B.C. whale watching companies have agreed to stop offering tours for the Southern Resident Killer Whale (SRKW), and the marine sector has agreed to enhanced measures, like slowing down vessel traffic when orcas are in local waters.
The new measures were announced Friday, May 10, by Fisheries and Oceans Minister Jonathan Wilkinson and Terry Beech, parliamentary secretary to the minister of Transport.
The announcement follows previous measures announced in September and December 2018, and recent restrictions on the sport fishing sector for chinook salmon, which make up the SRKW’s main diet.
The new measures focus largely on enhanced conservation areas in orca foraging zones, and enhanced restrictions on marine vessels.
“For 2019, we will be implementing area-based closures for salmon fisheries in a few specific areas of importance to Southern Resident Killer Whale foraging,” Wilkinson said. “These will, however, remain open for fisheries of other species.”
He added Fisheries and Oceans Canada will be trying a new approach called “bubble closures” in which all fishing and boating activities will be required to move one kilometre away from areas where whales are feeding between May and the end of October.
Also, three sanctuaries off the southwest coast of Pender Island and southeast end of Saturna Island and Swiftsure Bay will be created that limit fishing and boat traffic from June 1 to October 31.
“The measures being announced today have been designed to ensure that the South Resident Killer Whales have areas of low disturbance, and lower competition for chinook salmon, while concurrently providing ongoing opportunities for recreational fisheries,” Wilkinson said.
While their northern cousins number more than 300, the SRKW population is down to 75. Ottawa has earmarked $167 million toward protection and recovery measures.
As for marine traffic, Wilkinson said whale watching companies have agreed to stop offering whale watching tours for the SRKW. They will still be able to offer tours for other whale species and for transient killer whales.
The Vancouver Fraser Port Authority, Chamber of Shipping, cruise ship operators and other marine sector associations have signed onto a five-year agreement supporting orca recovery efforts, including an agreement to slow down vessels in Haro Strait and Boundary Pass for the summer period when the orcas are in the area on their annual migration north.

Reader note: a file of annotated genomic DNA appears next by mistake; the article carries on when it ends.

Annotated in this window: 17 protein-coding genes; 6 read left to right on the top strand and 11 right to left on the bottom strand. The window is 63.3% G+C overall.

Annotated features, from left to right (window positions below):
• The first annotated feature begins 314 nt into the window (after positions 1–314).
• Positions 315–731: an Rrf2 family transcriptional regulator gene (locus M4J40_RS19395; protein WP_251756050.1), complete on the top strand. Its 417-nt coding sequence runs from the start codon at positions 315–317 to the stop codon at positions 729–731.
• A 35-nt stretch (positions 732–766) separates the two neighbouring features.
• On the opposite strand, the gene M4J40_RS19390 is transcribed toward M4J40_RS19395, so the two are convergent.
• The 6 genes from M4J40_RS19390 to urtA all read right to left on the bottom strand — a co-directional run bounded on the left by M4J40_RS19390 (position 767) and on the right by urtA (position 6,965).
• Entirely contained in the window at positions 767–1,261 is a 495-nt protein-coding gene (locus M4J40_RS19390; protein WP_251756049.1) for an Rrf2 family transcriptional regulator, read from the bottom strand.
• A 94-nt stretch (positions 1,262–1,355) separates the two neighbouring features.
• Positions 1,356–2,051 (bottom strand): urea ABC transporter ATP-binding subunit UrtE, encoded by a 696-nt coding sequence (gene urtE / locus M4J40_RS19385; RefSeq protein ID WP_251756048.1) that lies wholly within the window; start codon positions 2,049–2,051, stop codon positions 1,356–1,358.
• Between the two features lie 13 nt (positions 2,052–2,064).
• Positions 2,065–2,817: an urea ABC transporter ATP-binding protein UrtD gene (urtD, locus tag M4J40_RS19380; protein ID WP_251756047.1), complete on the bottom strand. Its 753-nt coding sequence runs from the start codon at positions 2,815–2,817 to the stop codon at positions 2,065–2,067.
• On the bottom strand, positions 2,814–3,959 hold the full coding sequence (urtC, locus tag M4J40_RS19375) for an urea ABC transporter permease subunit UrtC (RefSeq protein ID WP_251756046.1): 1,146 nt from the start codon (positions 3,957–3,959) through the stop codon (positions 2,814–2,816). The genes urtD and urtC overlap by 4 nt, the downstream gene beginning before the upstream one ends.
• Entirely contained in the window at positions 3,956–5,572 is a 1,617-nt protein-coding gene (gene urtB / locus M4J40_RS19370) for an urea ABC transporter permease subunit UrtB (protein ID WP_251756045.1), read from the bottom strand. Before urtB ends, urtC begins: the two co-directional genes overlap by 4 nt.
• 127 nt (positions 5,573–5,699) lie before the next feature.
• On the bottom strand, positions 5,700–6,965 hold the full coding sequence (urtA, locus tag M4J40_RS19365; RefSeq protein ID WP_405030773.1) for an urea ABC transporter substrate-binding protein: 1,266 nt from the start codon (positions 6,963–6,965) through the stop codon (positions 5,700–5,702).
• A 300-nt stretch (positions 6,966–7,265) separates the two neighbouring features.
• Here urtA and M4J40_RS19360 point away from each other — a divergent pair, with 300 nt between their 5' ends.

“We will ask car carriers, cruise ship and container ships to lower their speeds to 14.5 knots, and we’ll ask tankers, bulkers, Washington State and BC Ferries and government vessels to travel at 11.5 knots,” Beech said.
He said Ottawa is also working with the U.S. Coast Guard on a new trial this summer aimed at moving inshore traffic in the Juan de Fuca further away from shore.
A coalition of six conservation groups praised the new protection measures as "the boldest yet."
“The commercial vessel slowdown will help reduce overall noise exposure to southern residents and make it more viable for them to hunt salmon this year," Hussein Alidina, ocean conservation specialist for the World Wildlife Fund Canada, said in a press release. "We welcome this multi-year commitment by industry and government in the conservation agreement to undertake slowdowns. Significant and sustained reductions in noise levels from shipping will be needed to aid in the recovery of these whales.”
In September 2018, Wilkinson announced a new marine protected area in and around the Scott Islands off the northwest coast of Vancouver Island, and $3.2 million in funding for research and monitoring. That measure was primarily for protecting bird, but also would provide some protection for orcas.
In December, 2018, he announced new conservation areas around points known as Swiftsure and Le Perouse on Southern Vancouver Island, and western Dixon Entrance. DFO also recently announced major new restrictions on the sport fishing sector for Chinook for the 2019 season.